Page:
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    I agree, I don't want anything to do with Bloat, lol. Garlic is actually incredibly good for dogs, you just can't give them large amounts of it. Due to the fact that garlic is the close cousin of onions, it is very, VERY commonly misunderstood to be bad for dogs. I too thought it was bad for dogs. I have done very extensive research on the benefits of garlic though, and it is an incredibly healthy herb to give to your dogs. Fruit and vegetables are also good for dogs, once again, you just don't give them large amounts of it. That's why all of the best dog foods contain fruit and vegetables, especially brands like Acana and Orijen. The food that I make for her is a mere supplement to her dog food (Orijen). She gets less than half a cup of it per day and it is made of yams, finely grated carrots, flax seed meal, brewer's yeast, fresh parsley, fresh ginger, fresh minced garlic, and a crushed up multivitamin. The entire thing ends up being roughly 100 calories total.

    I have also read (on this site as well) of quite a few people who use garlic as their sole flea and tick repellent due to it's efficiency. Meaning, they literally use no products like Advantix, Vectra, etc., relying completely on garlic to do the trick.

    This would be a very good link to read up on:

    http://ottawavalleydogwhisperer.blog...-benefits.html

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    Quote Originally Posted by BlueKarma View Post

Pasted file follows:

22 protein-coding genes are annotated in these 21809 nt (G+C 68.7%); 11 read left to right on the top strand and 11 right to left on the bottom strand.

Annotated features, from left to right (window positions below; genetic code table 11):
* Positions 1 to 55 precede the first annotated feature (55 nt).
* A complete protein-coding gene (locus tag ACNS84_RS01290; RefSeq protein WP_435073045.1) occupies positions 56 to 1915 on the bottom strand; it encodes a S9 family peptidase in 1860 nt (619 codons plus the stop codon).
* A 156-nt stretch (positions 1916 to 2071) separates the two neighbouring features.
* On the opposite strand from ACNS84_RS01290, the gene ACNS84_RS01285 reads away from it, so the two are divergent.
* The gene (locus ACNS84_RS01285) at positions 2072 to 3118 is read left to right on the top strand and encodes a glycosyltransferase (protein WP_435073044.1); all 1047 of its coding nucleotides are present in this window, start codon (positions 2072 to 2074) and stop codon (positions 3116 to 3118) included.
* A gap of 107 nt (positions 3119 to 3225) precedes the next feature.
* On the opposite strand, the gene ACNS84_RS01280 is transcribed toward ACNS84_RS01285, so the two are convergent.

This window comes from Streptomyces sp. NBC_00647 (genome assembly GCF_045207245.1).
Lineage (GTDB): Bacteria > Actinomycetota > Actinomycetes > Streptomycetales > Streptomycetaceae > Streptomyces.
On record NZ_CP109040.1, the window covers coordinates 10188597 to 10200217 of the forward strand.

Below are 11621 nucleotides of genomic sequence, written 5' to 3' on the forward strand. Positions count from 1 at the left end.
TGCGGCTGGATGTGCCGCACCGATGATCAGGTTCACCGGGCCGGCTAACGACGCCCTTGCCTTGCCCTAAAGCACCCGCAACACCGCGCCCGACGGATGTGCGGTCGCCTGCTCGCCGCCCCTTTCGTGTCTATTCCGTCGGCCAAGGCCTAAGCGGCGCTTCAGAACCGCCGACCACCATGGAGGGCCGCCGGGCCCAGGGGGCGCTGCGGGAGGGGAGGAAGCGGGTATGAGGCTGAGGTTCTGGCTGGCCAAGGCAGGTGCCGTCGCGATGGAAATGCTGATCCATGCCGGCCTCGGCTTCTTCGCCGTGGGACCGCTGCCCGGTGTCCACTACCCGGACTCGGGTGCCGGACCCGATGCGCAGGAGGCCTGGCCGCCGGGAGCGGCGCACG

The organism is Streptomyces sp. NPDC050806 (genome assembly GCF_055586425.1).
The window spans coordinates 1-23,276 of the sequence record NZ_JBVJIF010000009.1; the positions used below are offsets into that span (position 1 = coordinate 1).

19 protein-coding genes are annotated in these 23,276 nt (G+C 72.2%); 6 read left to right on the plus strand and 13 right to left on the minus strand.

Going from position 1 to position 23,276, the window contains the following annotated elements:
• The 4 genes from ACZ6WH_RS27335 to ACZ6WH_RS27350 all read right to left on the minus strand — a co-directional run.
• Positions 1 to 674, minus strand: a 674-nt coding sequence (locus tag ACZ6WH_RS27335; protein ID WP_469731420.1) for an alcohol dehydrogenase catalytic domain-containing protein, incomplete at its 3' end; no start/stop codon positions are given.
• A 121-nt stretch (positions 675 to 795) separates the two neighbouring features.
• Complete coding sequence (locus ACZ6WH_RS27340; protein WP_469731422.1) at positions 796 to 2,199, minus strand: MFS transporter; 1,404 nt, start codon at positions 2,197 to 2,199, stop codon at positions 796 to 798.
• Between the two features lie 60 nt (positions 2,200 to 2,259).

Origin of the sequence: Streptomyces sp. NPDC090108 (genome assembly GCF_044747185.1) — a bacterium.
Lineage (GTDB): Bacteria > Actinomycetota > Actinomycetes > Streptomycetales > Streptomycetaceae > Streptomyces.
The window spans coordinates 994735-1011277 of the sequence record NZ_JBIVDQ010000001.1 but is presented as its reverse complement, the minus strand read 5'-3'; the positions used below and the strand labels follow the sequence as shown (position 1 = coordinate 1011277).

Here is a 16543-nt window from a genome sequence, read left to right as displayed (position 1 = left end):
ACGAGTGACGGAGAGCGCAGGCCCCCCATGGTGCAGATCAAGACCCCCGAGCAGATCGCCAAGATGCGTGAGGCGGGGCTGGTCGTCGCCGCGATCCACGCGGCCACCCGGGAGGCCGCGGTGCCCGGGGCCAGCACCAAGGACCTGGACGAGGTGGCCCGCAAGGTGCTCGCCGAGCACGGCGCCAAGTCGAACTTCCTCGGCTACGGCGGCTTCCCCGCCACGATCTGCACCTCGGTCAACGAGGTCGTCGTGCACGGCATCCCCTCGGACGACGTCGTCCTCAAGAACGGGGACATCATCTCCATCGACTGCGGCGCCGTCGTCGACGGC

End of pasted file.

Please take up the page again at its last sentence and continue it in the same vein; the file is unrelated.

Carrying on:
I agree, I don't want anything to do with Bloat, lol. Garlic is actually incredibly good for dogs, you just can't give them large amounts of it. Due to the fact that garlic is the close cousin of onions, it is very, VERY commonly misunderstood to be bad for dogs. I too thought it was bad for dogs. I have done very extensive research on the benefits of garlic though, and it is an incredibly healthy herb to give to your dogs. Fruit and vegetables are also good for dogs, once again, you just don't give them large amounts of it. That's why all of the best dog foods contain fruit and vegetables, especially brands like Acana and Orijen. The food that I make for her is a mere supplement to her dog food (Orijen). She gets less than half a cup of it per day and it is made of yams, finely grated carrots, flax seed meal, brewer's yeast, fresh parsley, fresh ginger, fresh minced garlic, and a crushed up multivitamin. The entire thing ends up being roughly 100 calories total.

    I have also read (on this site as well) of quite a few people who use garlic as their sole flea and tick repellent due to it's efficiency. Meaning, they literally use no products like Advantix, Vectra, etc., relying completely on garlic to do the trick.

    This would be a very good link to read up on:

    http://ottawavalleydogwhisperer.blog...-benefits.html
    Interesting reading indeed. But, in reading that article it also states that the garlic should be a fresh minced clove. If your putting it in the mash coming in a pre miced state isn't that a null and void to any benefits that are touted?

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    Quote Originally Posted by Beki View Post
    Interesting reading indeed. But, in reading that article it also states that the garlic should be a fresh minced clove. If your putting it in the mash coming in a pre miced state isn't that a null and void to any benefits that are touted?